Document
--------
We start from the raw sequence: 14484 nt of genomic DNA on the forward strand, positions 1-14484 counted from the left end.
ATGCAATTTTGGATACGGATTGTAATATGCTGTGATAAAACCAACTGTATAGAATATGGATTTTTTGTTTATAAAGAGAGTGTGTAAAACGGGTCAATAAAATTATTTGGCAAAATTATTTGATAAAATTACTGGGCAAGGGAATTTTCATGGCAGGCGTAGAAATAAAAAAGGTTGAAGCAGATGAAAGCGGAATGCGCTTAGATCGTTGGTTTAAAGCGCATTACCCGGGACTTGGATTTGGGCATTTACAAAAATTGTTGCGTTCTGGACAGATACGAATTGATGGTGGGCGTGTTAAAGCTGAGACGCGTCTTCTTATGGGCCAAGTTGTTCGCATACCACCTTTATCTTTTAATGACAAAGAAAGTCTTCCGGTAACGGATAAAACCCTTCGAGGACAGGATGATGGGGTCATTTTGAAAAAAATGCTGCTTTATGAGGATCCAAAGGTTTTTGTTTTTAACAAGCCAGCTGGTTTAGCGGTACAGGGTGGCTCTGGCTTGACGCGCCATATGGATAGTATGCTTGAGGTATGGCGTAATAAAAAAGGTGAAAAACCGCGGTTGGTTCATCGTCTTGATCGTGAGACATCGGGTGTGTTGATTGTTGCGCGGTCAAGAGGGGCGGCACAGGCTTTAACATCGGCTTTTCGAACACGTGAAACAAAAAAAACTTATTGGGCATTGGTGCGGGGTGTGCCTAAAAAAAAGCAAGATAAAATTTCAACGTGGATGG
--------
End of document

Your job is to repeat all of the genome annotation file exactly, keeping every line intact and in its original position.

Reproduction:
We start from the raw sequence: 14484 nt of genomic DNA on the forward strand, positions 1-14484 counted from the left end.
ATGCAATTTTGGATACGGATTGTAATATGCTGTGATAAAACCAACTGTATAGAATATGGATTTTTTGTTTATAAAGAGAGTGTGTAAAACGGGTCAATAAAATTATTTGGCAAAATTATTTGATAAAATTACTGGGCAAGGGAATTTTCATGGCAGGCGTAGAAATAAAAAAGGTTGAAGCAGATGAAAGCGGAATGCGCTTAGATCGTTGGTTTAAAGCGCATTACCCGGGACTTGGATTTGGGCATTTACAAAAATTGTTGCGTTCTGGACAGATACGAATTGATGGTGGGCGTGTTAAAGCTGAGACGCGTCTTCTTATGGGCCAAGTTGTTCGCATACCACCTTTATCTTTTAATGACAAAGAAAGTCTTCCGGTAACGGATAAAACCCTTCGAGGACAGGATGATGGGGTCATTTTGAAAAAAATGCTGCTTTATGAGGATCCAAAGGTTTTTGTTTTTAACAAGCCAGCTGGTTTAGCGGTACAGGGTGGCTCTGGCTTGACGCGCCATATGGATAGTATGCTTGAGGTATGGCGTAATAAAAAAGGTGAAAAACCGCGGTTGGTTCATCGTCTTGATCGTGAGACATCGGGTGTGTTGATTGTTGCGCGGTCAAGAGGGGCGGCACAGGCTTTAACATCGGCTTTTCGAACACGTGAAACAAAAAAAACTTATTGGGCATTGGTGCGGGGTGTGCCTAAAAAAAAGCAAGATAAAATTTCAACGTGGATGG